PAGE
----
While the Dutch parliament has taken a step to chastise Saudi Arabia for its abhorrent human rights record, voting in favour of banning arms exports to the country, Canada’s prime minister reasserted a controversial arms deal with the kingdom won’t be cancelled.
Prime minister Justin Trudeau, visiting UN headquarters in New York on Wednesday, where he formally announced Canada would bid for a seat on the Security Council, said his newly-elected government could not renege on a deal secured by the previous one.
“Canada is a country of the rule of law, a country of democratically elected government, and regardless of how we may feel about a previous government, the fact is they were democratically elected. They signed on to a contract and we are bound to respect that contract,” Trudeau said of the $15-billion arms deal the Conservatives signed to supply light-armoured vehicles (LAVs) to the Saudis.
The deal would see London, Ont.-based General Dynamics Land Systems Canada manufacture LAVs for the Saudi military, providing some 3,000 people jobs in the process. But human rights groups warn arms sent to Saudi Arabia could be used against civilians and government opposition groups.
The bill put before Dutch lawmakers Tuesday referenced Saudi Arabia’s rising tally of executions, 73 so far this year, and its bombing campaign in neighbouring Yemen, which has led to more than 6,000 deaths — half of them civilians. A UN panel report leaked in January said the kingdom’s assault on civilian targets were “widespread and systematic attacks” and a violation of international humanitarian law.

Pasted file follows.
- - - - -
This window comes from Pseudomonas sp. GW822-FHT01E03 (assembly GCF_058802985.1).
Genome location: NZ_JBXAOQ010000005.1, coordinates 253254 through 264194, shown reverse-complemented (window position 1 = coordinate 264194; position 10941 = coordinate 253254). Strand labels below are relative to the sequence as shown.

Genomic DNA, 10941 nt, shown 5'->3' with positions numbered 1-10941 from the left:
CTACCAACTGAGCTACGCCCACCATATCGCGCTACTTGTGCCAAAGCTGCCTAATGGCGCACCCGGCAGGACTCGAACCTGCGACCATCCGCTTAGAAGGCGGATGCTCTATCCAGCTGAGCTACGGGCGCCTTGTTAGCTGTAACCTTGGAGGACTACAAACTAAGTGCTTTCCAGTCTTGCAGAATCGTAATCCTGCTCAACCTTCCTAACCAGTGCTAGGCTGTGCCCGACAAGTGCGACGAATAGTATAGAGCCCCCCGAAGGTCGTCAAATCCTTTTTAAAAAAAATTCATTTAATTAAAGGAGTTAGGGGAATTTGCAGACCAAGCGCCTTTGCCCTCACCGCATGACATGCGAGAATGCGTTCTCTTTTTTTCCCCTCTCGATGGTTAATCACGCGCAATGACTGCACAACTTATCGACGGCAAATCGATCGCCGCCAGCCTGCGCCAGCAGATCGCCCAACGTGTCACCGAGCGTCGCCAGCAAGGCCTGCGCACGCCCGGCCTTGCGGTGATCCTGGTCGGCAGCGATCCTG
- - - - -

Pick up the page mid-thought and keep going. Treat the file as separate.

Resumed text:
The Netherlands is the first country in the European Union to adopt such a ban, following European Parliament motion in February urging member nations to put a halt on arms trade with a government that is widely viewed as an ally to Western governments.
There has been growing public pressure on governments, including in Canada, to cease arms trade with Saudi Arabia.
The Liberal government said last month it would review Saudi Arabia’s rights record when taking future deals into consideration, but has maintained it would not cancel a $15-billion deal brokered by the previous Conservative government.
Foreign Affairs Minister Stephane Dion told a Feb. 29 Senate meeting the Liberal government didn’t approve of the deal but would permit it to stand.
The Saudi government was on the defensive earlier this month, calling criticism of the deal “sensationalized and politicized.”
“The kingdom of Saudi Arabia does not accept any interference in its jurisdiction or internal affairs by any party,” the Globe and Mail reported the Saudi embassy in Ottawa saying in a statement.
Canada is not the only government facing calls to halt arms trade with Saudi Arabia.
The U.K. sold more than $5.5 billion in arms to Saudi Arabia in the first three months of 2015, according to the Campaign Against Arms Trade.
Germany, which sold approximately $260 million in arms to Riyadh in the first half of last year, said it will take Saudi human rights violations into consideration moving forward but, like Canada, won’t call off previously negotiated deals.
With files from The Canadian Press
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